I hope it brings about some change and I hope the Latino community and the immigrant community comes out to vote and becomes involved in the process. We’ve seen what happens when we don’t. Families can become separated, we can’t get immigration reform passed, that’s what happens when you don’t vote.
DT: How did your parents’ deportation affect you as a teenager? Were you forced to grow up really quickly?
DG: Of course, I was growing up quickly even before that. When you’re living in a house where you’re in constant fear of your parents being taken away, you’re forced to. You’re a kid, but you’re experiencing anxiety, you’re suppressing certain feelings and compartmentalizing them. You’re no longer thinking about the alphabet, you’re thinking about the knock on the door and wondering if that’s someone who’s going to take mommy and daddy away.
At 14, you’re just learning who you are and now you have to make a choice between going back to a country that you don’t know with your family or you staying and fighting for your life and your goals and your dreams. You’re forced to make a lot of decisions on your own. Unfortunately, some kids who are left behind or have to make the decision to go back, it doesn’t go that well for them. Many times, it didn’t go well for me. I was able to pull through it, but many don’t. That’s why I’m sharing my story, so that others in my position can see how I did and maybe take some of my experiences, the good and the bad, and learn from them.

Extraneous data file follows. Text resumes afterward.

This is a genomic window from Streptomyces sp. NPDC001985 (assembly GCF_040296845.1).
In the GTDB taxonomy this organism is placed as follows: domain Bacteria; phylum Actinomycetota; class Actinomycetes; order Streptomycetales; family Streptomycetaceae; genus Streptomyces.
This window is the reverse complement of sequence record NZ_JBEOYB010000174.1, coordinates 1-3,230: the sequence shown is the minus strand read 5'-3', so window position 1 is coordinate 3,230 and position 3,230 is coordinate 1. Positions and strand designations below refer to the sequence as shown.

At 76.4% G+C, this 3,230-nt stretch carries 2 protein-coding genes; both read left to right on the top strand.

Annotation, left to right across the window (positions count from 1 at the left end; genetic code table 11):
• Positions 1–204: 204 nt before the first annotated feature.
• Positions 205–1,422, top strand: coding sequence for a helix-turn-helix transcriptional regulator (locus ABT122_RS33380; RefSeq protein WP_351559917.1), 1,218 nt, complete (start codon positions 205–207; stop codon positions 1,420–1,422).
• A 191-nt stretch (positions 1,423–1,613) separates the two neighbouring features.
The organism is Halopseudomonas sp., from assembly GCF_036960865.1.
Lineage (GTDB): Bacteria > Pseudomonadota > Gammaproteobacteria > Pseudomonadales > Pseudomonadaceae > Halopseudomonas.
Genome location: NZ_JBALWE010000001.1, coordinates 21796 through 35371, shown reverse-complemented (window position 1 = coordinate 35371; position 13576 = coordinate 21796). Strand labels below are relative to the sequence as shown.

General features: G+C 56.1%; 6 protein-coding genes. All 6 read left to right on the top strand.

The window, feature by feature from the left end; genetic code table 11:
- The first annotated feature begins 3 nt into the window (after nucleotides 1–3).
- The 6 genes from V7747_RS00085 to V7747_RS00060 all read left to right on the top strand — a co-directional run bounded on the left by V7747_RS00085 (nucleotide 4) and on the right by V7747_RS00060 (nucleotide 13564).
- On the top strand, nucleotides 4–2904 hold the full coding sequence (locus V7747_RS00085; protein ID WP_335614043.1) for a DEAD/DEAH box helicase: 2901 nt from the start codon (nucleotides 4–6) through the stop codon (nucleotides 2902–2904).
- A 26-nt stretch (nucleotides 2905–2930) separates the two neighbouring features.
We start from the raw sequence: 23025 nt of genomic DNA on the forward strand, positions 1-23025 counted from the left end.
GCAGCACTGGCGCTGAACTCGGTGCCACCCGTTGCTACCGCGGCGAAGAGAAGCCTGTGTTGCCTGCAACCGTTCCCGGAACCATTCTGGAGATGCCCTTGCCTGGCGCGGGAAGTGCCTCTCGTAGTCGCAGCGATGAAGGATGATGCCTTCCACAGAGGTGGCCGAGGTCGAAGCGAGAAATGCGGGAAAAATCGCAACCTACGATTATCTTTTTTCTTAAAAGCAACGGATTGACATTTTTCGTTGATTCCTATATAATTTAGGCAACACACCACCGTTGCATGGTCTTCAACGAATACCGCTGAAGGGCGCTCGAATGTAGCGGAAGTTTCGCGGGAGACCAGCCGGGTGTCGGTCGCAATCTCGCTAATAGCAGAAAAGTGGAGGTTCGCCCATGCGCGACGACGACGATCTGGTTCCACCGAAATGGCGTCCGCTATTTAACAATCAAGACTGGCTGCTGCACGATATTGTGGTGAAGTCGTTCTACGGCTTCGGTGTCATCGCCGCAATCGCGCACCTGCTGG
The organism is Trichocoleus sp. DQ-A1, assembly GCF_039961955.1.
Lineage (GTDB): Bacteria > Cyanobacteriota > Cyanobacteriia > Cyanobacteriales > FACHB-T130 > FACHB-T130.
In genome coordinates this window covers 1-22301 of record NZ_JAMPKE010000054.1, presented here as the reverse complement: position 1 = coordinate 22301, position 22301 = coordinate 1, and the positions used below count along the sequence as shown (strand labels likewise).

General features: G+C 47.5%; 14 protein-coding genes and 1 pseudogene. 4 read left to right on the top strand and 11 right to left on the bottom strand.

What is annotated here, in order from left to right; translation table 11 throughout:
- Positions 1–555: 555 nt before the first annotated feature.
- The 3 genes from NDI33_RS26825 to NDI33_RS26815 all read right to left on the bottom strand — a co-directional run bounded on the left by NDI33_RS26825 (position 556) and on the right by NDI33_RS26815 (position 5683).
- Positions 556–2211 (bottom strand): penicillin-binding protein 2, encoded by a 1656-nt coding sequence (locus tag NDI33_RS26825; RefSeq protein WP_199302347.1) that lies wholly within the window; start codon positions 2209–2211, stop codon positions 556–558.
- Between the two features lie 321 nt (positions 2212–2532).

DT: What would you go back and do differently if you could?
DG: I really thought for a long time that I was the only person this was happening to. I didn’t realize there was a whole group of people going through the same thing. I wish I had been more informed so that I could go to. Things could’ve been different for me and my family if I would’ve taken some steps to face this problem head on. There’s this website called We Belong Together and they have a section where you can go if a parent or loved one has been detained. If you have the information, you can vote, you can make decisions. You just have to realize that you’re not going through this alone. I really wish that I had that mindset when I was a kid. I can’t turn back time, but I can do something about it. I want to change someone else’s life if I can.
DT: What was it that kept you going during that time?
DG: I always had an overactive imagination and had these fantasies of not just surviving, but of living. I had this vision of us being old together, able to talk about everything that had happened to us but also seeing how it helped us get to the place where we are now. That’s what kept me going; this idea of hopefully doing something special that would make them proud, something that was going to put my family back together. We’re still literally torn because we only get to see each other once a year. We no longer have a family unit because that died a long time ago. But, through the work I’m doing, we’re healing as a family.